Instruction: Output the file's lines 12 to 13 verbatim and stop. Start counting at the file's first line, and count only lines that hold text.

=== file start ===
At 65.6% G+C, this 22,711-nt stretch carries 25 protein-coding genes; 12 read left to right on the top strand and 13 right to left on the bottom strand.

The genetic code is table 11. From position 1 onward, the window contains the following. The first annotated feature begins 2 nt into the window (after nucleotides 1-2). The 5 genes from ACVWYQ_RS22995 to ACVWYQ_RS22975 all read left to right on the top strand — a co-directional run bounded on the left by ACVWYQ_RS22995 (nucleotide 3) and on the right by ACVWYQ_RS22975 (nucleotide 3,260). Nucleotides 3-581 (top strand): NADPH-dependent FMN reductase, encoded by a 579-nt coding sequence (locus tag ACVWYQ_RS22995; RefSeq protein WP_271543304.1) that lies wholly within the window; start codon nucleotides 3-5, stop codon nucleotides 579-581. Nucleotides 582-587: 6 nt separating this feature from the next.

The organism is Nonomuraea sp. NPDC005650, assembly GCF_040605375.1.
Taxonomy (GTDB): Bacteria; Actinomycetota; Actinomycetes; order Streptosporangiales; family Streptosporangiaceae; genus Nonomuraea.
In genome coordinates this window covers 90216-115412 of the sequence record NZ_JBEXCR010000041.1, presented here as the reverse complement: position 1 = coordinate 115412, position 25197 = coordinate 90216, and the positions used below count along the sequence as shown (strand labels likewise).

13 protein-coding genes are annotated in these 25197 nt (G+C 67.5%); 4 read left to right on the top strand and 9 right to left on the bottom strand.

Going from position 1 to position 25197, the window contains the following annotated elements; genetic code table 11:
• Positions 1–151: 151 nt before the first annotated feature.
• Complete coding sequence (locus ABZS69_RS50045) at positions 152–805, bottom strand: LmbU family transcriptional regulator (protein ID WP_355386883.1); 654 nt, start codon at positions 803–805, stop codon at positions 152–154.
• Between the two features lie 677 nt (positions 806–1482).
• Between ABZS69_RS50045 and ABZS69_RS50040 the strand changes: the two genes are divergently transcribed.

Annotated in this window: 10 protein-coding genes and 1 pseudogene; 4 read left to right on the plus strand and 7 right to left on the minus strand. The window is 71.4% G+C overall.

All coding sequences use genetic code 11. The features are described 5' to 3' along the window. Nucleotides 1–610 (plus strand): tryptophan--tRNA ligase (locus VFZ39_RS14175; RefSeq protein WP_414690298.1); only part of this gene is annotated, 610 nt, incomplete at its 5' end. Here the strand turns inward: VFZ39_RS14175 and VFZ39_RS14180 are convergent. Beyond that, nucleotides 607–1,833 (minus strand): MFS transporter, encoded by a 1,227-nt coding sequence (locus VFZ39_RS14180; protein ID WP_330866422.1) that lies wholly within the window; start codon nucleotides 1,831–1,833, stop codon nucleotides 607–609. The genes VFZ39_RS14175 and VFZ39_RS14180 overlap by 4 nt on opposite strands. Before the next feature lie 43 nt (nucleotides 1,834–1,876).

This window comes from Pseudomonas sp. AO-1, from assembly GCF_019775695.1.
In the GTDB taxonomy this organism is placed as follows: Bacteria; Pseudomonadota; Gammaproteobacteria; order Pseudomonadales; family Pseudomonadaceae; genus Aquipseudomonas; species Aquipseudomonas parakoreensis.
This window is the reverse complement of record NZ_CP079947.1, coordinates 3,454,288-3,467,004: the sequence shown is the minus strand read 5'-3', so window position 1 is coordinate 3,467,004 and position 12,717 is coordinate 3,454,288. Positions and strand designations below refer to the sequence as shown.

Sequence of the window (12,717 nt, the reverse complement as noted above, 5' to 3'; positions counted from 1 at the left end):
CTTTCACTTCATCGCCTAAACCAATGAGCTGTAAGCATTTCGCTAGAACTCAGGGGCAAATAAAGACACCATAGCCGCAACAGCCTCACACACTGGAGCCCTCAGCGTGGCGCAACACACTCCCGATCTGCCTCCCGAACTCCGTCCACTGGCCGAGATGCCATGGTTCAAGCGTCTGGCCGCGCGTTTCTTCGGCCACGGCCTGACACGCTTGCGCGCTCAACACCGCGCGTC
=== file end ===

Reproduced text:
Annotated in this window: 10 protein-coding genes and 1 pseudogene; 4 read left to right on the plus strand and 7 right to left on the minus strand. The window is 71.4% G+C overall.

All coding sequences use genetic code 11. The features are described 5' to 3' along the window. Nucleotides 1–610 (plus strand): tryptophan--tRNA ligase (locus VFZ39_RS14175; RefSeq protein WP_414690298.1); only part of this gene is annotated, 610 nt, incomplete at its 5' end. Here the strand turns inward: VFZ39_RS14175 and VFZ39_RS14180 are convergent. Beyond that, nucleotides 607–1,833 (minus strand): MFS transporter, encoded by a 1,227-nt coding sequence (locus VFZ39_RS14180; protein ID WP_330866422.1) that lies wholly within the window; start codon nucleotides 1,831–1,833, stop codon nucleotides 607–609. The genes VFZ39_RS14175 and VFZ39_RS14180 overlap by 4 nt on opposite strands. Before the next feature lie 43 nt (nucleotides 1,834–1,876).